Increased muscle sympathetic nerve activity predicts mortality in heart failure patients

Int J Cardiol. 2009 Jul 10;135(3):302-7. doi: 10.1016/j.ijcard.2008.03.056. Epub 2008 Jun 26.


Background: Previous studies have associated neurohumoral excitation, as estimated by plasma norepinephrine levels, with increased mortality in heart failure. However, the prognostic value of neurovascular interplay in heart failure (HF) is unknown. We tested the hypothesis that the muscle sympathetic nerve activity (MSNA) and forearm blood flow would predict mortality in chronic heart failure patients.

Methods: One hundred and twenty two heart failure patients, NYHA II-IV, age 50+/-1 ys, LVEF 33+/-1%, and LVDD 7.1+/-0.2 mm, were followed up for one year. MSNA was directly measured from the peroneal nerve by microneurography. Forearm blood flow was obtained by venous occlusion plethysmography. The variables were analyzed by using univariate, stepwise multivariate Cox proportional hazards analysis, and Kaplan-Meier analysis.

Results: After one year, 34 pts died from cardiac death. The univariate analysis showed that MSNA, forearm blood flow, LVDD, LVEF, and heart rate were significant predictors of mortality. The multivariate analysis showed that only MSNA (P=0.001) and forearm blood flow (P=0.003) were significant independent predictors of mortality. On the basis of median levels of MSNA, survival rate was significantly lower in pts with >49 bursts/min. Similarly, survival rate was significantly lower in pts with forearm blood flow <1.87 ml/min/100 ml (P=0.002).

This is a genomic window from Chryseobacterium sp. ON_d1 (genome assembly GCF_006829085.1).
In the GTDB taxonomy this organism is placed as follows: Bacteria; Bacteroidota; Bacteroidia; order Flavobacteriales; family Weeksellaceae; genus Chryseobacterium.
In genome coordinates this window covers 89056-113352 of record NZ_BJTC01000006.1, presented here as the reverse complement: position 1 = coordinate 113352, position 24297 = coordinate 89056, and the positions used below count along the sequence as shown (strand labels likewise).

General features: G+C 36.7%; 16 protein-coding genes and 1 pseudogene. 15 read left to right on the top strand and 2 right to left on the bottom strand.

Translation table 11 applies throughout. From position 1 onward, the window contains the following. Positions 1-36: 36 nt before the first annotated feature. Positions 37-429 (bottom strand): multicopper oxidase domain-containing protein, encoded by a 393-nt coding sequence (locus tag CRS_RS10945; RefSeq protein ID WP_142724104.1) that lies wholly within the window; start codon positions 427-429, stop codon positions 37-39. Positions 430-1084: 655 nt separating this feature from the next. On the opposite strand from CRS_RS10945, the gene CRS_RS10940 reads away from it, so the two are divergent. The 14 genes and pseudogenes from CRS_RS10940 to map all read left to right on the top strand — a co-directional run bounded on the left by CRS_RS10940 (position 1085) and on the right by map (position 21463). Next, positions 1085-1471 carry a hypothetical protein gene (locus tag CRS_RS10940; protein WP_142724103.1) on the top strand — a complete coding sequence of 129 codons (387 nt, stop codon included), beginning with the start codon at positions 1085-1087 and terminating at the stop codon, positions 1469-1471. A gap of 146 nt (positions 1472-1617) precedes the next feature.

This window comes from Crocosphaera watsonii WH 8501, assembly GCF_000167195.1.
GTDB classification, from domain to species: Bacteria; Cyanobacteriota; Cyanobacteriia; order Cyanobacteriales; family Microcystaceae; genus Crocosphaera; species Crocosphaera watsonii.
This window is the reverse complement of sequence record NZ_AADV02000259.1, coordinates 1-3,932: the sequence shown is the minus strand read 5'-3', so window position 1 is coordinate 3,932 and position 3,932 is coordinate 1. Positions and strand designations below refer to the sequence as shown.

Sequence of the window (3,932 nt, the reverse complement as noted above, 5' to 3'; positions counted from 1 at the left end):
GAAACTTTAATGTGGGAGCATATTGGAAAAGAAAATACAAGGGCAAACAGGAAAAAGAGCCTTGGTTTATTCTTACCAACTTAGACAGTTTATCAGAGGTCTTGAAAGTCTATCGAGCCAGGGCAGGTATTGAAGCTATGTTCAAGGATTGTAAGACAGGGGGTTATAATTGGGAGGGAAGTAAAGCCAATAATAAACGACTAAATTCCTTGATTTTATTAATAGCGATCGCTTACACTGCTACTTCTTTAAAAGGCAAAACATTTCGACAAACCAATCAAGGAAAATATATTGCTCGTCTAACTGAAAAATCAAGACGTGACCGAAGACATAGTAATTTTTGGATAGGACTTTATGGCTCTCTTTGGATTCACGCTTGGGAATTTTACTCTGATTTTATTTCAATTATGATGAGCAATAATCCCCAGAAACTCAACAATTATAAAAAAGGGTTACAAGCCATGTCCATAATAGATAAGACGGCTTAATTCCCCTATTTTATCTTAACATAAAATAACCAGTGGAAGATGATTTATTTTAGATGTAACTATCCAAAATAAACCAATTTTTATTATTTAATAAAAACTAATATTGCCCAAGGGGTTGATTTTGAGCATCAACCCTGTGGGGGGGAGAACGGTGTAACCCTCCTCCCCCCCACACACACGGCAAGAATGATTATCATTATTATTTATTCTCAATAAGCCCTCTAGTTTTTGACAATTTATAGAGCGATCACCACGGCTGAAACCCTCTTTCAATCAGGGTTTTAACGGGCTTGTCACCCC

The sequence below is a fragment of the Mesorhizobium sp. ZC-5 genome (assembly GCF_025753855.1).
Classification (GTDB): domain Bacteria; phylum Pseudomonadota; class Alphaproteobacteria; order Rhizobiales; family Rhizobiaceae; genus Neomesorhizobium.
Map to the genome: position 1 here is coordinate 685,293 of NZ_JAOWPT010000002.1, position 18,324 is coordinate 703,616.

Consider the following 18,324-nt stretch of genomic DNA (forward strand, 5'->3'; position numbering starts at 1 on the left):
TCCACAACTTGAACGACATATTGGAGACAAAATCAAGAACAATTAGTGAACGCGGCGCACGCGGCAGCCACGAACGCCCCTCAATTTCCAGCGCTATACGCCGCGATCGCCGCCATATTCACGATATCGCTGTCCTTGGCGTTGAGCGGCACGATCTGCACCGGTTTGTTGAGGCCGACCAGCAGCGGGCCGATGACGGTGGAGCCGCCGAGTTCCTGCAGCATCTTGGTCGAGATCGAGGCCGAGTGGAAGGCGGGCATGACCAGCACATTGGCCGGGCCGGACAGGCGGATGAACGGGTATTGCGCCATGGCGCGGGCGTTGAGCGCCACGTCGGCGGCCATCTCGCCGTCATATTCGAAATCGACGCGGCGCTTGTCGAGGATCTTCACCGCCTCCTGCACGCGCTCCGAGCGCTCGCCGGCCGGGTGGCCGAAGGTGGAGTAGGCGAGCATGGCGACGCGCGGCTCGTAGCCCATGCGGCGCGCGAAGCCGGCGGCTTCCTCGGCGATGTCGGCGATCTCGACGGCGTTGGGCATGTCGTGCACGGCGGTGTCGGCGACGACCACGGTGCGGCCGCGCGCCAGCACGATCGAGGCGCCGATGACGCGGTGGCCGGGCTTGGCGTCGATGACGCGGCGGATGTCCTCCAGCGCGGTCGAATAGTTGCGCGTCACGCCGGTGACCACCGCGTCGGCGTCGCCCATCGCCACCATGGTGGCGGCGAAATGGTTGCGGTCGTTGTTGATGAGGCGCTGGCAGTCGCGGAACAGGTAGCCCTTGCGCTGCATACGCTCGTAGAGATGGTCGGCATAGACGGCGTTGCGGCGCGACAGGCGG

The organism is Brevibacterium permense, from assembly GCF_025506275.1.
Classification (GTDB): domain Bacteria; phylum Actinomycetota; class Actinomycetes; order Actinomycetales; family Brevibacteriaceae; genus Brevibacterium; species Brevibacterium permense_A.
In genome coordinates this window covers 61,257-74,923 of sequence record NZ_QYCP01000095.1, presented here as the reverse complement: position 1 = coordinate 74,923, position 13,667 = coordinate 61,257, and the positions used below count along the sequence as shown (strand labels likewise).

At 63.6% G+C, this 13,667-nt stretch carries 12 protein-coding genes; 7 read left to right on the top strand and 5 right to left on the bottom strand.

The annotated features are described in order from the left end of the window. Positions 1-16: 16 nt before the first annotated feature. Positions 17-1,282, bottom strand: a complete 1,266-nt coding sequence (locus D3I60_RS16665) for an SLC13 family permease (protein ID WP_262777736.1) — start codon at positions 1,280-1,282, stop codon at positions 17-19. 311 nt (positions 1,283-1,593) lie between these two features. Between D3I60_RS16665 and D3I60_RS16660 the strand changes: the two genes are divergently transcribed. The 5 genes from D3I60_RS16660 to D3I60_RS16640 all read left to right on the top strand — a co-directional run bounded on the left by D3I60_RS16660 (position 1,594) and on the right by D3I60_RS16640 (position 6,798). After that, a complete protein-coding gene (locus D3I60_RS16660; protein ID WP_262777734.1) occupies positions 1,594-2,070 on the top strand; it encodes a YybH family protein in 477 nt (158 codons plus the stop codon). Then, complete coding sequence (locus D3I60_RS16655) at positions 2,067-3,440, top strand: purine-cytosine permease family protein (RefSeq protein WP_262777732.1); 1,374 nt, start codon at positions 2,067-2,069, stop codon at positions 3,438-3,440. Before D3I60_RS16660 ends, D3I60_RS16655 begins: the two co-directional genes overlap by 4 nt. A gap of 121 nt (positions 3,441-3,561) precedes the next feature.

Conclusion: MSNA and forearm blood flow predict mortality rate in patients with heart failure. It remains unknown whether therapies that specifically target these abnormalities will improve survival in heart failure.

Publication types

  • Comparative Study
  • Research Support, Non-U.S. Gov't

MeSH terms

  • Female
  • Forearm / blood supply
  • Forearm / physiopathology
  • Heart Failure / mortality*
  • Heart Failure / physiopathology*
  • Heart Rate / physiology
  • Humans
  • Male
  • Middle Aged
  • Muscle, Skeletal / physiopathology*
  • Predictive Value of Tests
  • Prospective Studies
  • Survival Rate / trends
  • Sympathetic Fibers, Postganglionic / physiopathology*
  • Sympathetic Nervous System / physiopathology